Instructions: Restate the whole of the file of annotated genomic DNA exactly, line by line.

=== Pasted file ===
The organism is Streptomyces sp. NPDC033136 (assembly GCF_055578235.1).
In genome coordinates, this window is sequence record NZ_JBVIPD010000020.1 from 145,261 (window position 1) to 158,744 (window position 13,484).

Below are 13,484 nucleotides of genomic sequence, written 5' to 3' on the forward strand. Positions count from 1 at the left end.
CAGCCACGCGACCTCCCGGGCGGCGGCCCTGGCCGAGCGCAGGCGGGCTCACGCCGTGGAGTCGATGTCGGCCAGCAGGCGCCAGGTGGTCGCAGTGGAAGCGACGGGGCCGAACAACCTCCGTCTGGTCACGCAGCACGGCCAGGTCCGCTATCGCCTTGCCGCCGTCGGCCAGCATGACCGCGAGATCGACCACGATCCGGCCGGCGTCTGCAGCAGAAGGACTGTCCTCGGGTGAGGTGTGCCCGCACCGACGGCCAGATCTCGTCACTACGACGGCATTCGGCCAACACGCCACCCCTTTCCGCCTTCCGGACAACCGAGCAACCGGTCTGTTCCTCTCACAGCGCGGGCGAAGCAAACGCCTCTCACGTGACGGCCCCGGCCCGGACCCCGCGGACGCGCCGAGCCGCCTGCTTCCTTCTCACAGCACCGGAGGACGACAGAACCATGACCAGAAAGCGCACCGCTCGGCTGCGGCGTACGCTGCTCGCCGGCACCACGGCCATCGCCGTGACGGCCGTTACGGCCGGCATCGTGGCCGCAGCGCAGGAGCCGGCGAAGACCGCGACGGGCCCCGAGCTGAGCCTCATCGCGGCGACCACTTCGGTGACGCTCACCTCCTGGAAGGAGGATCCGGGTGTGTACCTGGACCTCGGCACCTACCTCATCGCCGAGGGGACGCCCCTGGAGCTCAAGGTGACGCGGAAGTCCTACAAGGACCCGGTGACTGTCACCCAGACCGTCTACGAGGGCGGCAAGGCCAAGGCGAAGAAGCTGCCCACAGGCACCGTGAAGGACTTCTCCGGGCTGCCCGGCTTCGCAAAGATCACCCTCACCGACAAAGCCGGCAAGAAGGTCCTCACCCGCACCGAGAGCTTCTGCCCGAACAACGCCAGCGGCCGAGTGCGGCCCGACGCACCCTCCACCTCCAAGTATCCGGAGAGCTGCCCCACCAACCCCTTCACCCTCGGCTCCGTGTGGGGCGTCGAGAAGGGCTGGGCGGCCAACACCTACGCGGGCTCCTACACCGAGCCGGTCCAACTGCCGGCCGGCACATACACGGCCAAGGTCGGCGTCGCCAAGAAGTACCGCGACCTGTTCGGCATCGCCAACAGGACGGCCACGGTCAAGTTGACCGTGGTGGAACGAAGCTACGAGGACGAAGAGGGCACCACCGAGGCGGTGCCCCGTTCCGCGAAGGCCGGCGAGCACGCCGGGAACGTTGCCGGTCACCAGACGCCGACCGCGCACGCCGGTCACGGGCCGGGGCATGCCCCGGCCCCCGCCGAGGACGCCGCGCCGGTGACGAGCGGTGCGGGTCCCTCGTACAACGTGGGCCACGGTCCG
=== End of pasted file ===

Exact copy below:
The organism is Streptomyces sp. NPDC033136 (assembly GCF_055578235.1).
In genome coordinates, this window is sequence record NZ_JBVIPD010000020.1 from 145,261 (window position 1) to 158,744 (window position 13,484).

Below are 13,484 nucleotides of genomic sequence, written 5' to 3' on the forward strand. Positions count from 1 at the left end.
CAGCCACGCGACCTCCCGGGCGGCGGCCCTGGCCGAGCGCAGGCGGGCTCACGCCGTGGAGTCGATGTCGGCCAGCAGGCGCCAGGTGGTCGCAGTGGAAGCGACGGGGCCGAACAACCTCCGTCTGGTCACGCAGCACGGCCAGGTCCGCTATCGCCTTGCCGCCGTCGGCCAGCATGACCGCGAGATCGACCACGATCCGGCCGGCGTCTGCAGCAGAAGGACTGTCCTCGGGTGAGGTGTGCCCGCACCGACGGCCAGATCTCGTCACTACGACGGCATTCGGCCAACACGCCACCCCTTTCCGCCTTCCGGACAACCGAGCAACCGGTCTGTTCCTCTCACAGCGCGGGCGAAGCAAACGCCTCTCACGTGACGGCCCCGGCCCGGACCCCGCGGACGCGCCGAGCCGCCTGCTTCCTTCTCACAGCACCGGAGGACGACAGAACCATGACCAGAAAGCGCACCGCTCGGCTGCGGCGTACGCTGCTCGCCGGCACCACGGCCATCGCCGTGACGGCCGTTACGGCCGGCATCGTGGCCGCAGCGCAGGAGCCGGCGAAGACCGCGACGGGCCCCGAGCTGAGCCTCATCGCGGCGACCACTTCGGTGACGCTCACCTCCTGGAAGGAGGATCCGGGTGTGTACCTGGACCTCGGCACCTACCTCATCGCCGAGGGGACGCCCCTGGAGCTCAAGGTGACGCGGAAGTCCTACAAGGACCCGGTGACTGTCACCCAGACCGTCTACGAGGGCGGCAAGGCCAAGGCGAAGAAGCTGCCCACAGGCACCGTGAAGGACTTCTCCGGGCTGCCCGGCTTCGCAAAGATCACCCTCACCGACAAAGCCGGCAAGAAGGTCCTCACCCGCACCGAGAGCTTCTGCCCGAACAACGCCAGCGGCCGAGTGCGGCCCGACGCACCCTCCACCTCCAAGTATCCGGAGAGCTGCCCCACCAACCCCTTCACCCTCGGCTCCGTGTGGGGCGTCGAGAAGGGCTGGGCGGCCAACACCTACGCGGGCTCCTACACCGAGCCGGTCCAACTGCCGGCCGGCACATACACGGCCAAGGTCGGCGTCGCCAAGAAGTACCGCGACCTGTTCGGCATCGCCAACAGGACGGCCACGGTCAAGTTGACCGTGGTGGAACGAAGCTACGAGGACGAAGAGGGCACCACCGAGGCGGTGCCCCGTTCCGCGAAGGCCGGCGAGCACGCCGGGAACGTTGCCGGTCACCAGACGCCGACCGCGCACGCCGGTCACGGGCCGGGGCATGCCCCGGCCCCCGCCGAGGACGCCGCGCCGGTGACGAGCGGTGCGGGTCCCTCGTACAACGTGGGCCACGGTCCG